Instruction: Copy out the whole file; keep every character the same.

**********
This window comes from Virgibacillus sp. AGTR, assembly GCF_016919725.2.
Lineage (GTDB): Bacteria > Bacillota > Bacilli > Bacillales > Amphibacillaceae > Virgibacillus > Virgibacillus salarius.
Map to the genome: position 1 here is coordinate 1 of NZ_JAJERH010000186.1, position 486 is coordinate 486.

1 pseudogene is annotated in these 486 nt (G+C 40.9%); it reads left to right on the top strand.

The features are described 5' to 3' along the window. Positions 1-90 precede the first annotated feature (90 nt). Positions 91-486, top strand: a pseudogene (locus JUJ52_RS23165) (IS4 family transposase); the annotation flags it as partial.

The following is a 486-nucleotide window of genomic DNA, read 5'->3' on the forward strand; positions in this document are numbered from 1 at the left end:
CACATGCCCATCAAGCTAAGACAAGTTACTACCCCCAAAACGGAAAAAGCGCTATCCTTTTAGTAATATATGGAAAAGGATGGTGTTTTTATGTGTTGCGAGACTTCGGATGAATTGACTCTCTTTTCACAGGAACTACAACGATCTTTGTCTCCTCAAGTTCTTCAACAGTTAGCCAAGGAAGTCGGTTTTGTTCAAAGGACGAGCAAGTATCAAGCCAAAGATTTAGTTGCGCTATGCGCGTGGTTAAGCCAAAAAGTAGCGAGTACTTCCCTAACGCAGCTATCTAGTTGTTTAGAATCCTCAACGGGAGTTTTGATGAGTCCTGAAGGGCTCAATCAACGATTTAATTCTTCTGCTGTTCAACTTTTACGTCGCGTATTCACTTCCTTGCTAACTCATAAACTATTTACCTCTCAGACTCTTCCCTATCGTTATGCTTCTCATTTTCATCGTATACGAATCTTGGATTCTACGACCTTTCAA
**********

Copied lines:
This window comes from Virgibacillus sp. AGTR, assembly GCF_016919725.2.
Lineage (GTDB): Bacteria > Bacillota > Bacilli > Bacillales > Amphibacillaceae > Virgibacillus > Virgibacillus salarius.
Map to the genome: position 1 here is coordinate 1 of NZ_JAJERH010000186.1, position 486 is coordinate 486.

1 pseudogene is annotated in these 486 nt (G+C 40.9%); it reads left to right on the top strand.

The features are described 5' to 3' along the window. Positions 1-90 precede the first annotated feature (90 nt). Positions 91-486, top strand: a pseudogene (locus JUJ52_RS23165) (IS4 family transposase); the annotation flags it as partial.

The following is a 486-nucleotide window of genomic DNA, read 5'->3' on the forward strand; positions in this document are numbered from 1 at the left end:
CACATGCCCATCAAGCTAAGACAAGTTACTACCCCCAAAACGGAAAAAGCGCTATCCTTTTAGTAATATATGGAAAAGGATGGTGTTTTTATGTGTTGCGAGACTTCGGATGAATTGACTCTCTTTTCACAGGAACTACAACGATCTTTGTCTCCTCAAGTTCTTCAACAGTTAGCCAAGGAAGTCGGTTTTGTTCAAAGGACGAGCAAGTATCAAGCCAAAGATTTAGTTGCGCTATGCGCGTGGTTAAGCCAAAAAGTAGCGAGTACTTCCCTAACGCAGCTATCTAGTTGTTTAGAATCCTCAACGGGAGTTTTGATGAGTCCTGAAGGGCTCAATCAACGATTTAATTCTTCTGCTGTTCAACTTTTACGTCGCGTATTCACTTCCTTGCTAACTCATAAACTATTTACCTCTCAGACTCTTCCCTATCGTTATGCTTCTCATTTTCATCGTATACGAATCTTGGATTCTACGACCTTTCAA